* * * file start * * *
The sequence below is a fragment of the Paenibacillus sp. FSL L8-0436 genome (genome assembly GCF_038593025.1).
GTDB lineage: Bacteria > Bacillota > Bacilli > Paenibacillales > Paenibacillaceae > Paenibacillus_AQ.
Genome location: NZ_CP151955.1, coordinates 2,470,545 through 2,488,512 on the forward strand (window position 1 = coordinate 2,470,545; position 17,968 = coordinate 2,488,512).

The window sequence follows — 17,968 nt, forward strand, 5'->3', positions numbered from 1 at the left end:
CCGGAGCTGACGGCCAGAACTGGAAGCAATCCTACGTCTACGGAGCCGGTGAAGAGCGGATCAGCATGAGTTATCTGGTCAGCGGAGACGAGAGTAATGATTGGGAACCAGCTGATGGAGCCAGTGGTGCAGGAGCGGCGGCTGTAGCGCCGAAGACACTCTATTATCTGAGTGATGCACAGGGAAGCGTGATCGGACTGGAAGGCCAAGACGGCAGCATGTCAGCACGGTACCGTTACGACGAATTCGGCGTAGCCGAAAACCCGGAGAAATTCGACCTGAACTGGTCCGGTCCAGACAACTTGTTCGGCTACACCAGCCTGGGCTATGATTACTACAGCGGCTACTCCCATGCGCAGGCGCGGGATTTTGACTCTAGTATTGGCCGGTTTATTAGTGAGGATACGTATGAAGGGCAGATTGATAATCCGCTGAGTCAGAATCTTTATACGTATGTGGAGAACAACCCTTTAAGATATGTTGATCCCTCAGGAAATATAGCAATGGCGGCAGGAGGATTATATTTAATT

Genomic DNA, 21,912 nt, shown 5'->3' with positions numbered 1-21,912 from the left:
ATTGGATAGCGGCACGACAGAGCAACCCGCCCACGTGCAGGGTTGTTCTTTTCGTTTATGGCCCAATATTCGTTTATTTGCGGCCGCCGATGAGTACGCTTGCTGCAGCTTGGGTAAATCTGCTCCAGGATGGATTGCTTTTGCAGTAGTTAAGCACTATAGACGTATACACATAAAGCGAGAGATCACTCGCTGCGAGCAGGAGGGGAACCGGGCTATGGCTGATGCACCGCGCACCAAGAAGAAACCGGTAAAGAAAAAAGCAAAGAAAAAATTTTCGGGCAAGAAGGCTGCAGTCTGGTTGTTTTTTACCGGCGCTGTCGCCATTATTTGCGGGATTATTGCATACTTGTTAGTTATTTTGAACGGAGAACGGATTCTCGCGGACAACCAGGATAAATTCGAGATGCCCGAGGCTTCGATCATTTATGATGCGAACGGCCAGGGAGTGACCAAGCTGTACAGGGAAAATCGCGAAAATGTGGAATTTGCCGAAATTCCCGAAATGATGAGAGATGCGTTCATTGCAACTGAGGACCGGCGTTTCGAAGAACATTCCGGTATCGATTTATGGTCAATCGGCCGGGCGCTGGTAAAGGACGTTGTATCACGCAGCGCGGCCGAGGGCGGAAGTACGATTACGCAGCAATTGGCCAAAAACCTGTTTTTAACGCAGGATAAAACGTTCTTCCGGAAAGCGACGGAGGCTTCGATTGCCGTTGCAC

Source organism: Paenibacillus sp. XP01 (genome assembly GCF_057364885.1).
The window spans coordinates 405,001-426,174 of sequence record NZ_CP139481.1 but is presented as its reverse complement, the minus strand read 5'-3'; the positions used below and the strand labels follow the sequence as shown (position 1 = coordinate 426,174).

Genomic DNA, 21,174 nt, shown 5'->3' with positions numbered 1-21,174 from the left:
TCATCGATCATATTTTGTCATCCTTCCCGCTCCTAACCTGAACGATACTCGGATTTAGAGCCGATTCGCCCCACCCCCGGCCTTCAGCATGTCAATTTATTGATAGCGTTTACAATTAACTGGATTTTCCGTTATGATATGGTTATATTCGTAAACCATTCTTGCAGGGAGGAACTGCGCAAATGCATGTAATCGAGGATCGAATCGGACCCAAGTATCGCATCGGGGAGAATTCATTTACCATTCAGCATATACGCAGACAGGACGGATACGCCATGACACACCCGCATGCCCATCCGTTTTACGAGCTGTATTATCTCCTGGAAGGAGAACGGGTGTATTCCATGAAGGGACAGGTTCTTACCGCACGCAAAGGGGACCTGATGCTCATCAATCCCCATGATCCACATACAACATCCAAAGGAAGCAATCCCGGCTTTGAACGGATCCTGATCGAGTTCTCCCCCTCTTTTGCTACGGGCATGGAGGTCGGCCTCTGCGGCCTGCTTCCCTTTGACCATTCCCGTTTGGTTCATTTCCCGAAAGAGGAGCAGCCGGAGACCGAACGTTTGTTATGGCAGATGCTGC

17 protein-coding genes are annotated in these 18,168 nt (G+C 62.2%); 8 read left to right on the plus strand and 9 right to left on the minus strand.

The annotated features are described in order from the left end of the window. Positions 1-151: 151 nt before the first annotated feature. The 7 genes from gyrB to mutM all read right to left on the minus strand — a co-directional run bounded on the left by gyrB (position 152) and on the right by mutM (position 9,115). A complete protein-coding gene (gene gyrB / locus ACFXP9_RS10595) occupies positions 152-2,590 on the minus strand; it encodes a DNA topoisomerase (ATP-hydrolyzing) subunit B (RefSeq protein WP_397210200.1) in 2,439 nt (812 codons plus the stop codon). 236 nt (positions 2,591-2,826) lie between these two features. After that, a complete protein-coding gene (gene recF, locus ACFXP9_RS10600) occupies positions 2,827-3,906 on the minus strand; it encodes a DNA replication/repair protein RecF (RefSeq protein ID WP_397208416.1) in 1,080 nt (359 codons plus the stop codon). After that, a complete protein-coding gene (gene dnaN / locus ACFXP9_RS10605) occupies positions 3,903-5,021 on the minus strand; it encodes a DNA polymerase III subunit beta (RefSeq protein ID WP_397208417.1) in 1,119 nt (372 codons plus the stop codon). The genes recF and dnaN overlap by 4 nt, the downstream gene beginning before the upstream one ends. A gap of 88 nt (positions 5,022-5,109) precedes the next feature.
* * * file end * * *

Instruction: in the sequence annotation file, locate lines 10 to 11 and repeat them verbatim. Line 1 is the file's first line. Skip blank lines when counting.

Genomic DNA, 21,174 nt, shown 5'->3' with positions numbered 1-21,174 from the left:
TCATCGATCATATTTTGTCATCCTTCCCGCTCCTAACCTGAACGATACTCGGATTTAGAGCCGATTCGCCCCACCCCCGGCCTTCAGCATGTCAATTTATTGATAGCGTTTACAATTAACTGGATTTTCCGTTATGATATGGTTATATTCGTAAACCATTCTTGCAGGGAGGAACTGCGCAAATGCATGTAATCGAGGATCGAATCGGACCCAAGTATCGCATCGGGGAGAATTCATTTACCATTCAGCATATACGCAGACAGGACGGATACGCCATGACACACCCGCATGCCCATCCGTTTTACGAGCTGTATTATCTCCTGGAAGGAGAACGGGTGTATTCCATGAAGGGACAGGTTCTTACCGCACGCAAAGGGGACCTGATGCTCATCAATCCCCATGATCCACATACAACATCCAAAGGAAGCAATCCCGGCTTTGAACGGATCCTGATCGAGTTCTCCCCCTCTTTTGCTACGGGCATGGAGGTCGGCCTCTGCGGCCTGCTTCCCTTTGACCATTCCCGTTTGGTTCATTTCCCGAAAGAGGAGCAGCCGGAGACCGAACGTTTGTTATGGCAGATGCTGC